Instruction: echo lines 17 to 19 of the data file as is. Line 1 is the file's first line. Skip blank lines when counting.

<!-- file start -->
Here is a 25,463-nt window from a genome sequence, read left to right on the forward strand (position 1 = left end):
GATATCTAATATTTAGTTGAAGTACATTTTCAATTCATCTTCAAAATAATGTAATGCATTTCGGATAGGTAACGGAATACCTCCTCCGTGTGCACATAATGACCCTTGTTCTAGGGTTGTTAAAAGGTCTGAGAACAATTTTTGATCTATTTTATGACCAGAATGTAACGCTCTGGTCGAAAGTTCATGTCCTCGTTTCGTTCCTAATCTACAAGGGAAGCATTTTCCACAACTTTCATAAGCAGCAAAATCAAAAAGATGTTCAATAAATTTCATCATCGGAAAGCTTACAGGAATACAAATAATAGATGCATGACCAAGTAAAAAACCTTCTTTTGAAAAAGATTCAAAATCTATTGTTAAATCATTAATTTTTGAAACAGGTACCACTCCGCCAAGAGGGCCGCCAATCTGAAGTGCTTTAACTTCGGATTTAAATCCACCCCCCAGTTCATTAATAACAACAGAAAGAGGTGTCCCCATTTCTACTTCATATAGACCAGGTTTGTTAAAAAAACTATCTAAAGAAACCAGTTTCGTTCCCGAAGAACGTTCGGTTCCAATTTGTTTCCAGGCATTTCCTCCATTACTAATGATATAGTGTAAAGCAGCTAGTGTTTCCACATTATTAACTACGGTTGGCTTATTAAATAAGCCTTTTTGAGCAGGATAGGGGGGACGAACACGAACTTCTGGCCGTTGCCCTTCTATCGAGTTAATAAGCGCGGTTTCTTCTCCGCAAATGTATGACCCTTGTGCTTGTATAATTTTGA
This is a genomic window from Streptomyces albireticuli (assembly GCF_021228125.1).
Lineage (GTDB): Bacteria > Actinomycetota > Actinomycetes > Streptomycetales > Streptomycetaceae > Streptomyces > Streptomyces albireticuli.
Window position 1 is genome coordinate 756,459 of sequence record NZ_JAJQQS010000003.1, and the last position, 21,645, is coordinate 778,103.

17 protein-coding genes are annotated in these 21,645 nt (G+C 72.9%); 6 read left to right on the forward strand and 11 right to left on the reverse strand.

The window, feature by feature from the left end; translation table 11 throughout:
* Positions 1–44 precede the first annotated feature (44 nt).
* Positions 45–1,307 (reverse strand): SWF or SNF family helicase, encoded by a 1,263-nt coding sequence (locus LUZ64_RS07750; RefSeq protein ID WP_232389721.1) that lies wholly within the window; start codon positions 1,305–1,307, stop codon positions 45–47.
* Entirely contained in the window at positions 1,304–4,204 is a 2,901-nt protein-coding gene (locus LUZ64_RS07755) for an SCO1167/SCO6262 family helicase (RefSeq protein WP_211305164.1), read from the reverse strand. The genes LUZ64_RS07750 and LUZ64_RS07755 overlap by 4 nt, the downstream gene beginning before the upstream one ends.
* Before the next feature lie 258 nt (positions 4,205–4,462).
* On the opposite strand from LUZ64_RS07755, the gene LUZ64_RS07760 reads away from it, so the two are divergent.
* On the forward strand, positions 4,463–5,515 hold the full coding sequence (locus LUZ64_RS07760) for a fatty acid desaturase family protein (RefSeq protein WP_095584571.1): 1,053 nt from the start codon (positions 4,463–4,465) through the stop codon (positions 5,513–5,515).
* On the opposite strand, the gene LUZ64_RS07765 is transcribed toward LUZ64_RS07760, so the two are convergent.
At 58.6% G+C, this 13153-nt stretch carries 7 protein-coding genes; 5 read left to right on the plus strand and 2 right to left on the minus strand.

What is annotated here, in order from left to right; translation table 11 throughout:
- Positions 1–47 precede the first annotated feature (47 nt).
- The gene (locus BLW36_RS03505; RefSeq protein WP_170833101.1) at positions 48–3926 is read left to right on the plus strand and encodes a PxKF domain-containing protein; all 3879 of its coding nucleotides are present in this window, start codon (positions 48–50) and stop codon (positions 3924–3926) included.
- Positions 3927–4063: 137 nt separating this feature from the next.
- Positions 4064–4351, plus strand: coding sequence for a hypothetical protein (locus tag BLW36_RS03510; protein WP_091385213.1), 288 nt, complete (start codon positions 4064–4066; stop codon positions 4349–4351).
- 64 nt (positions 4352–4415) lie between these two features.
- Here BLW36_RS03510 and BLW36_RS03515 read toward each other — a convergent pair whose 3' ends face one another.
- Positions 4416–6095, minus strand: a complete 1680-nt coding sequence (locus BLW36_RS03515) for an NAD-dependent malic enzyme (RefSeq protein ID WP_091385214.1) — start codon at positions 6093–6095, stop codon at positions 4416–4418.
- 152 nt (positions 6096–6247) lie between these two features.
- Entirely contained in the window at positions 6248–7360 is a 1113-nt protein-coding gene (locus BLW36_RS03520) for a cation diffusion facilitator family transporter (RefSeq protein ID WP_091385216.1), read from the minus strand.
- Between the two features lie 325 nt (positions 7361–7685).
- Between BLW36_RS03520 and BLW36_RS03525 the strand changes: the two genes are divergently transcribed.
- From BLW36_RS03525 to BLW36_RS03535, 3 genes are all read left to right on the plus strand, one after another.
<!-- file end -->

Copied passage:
- Positions 1–47 precede the first annotated feature (47 nt).
- The gene (locus BLW36_RS03505; RefSeq protein WP_170833101.1) at positions 48–3926 is read left to right on the plus strand and encodes a PxKF domain-containing protein; all 3879 of its coding nucleotides are present in this window, start codon (positions 48–50) and stop codon (positions 3924–3926) included.
- Positions 3927–4063: 137 nt separating this feature from the next.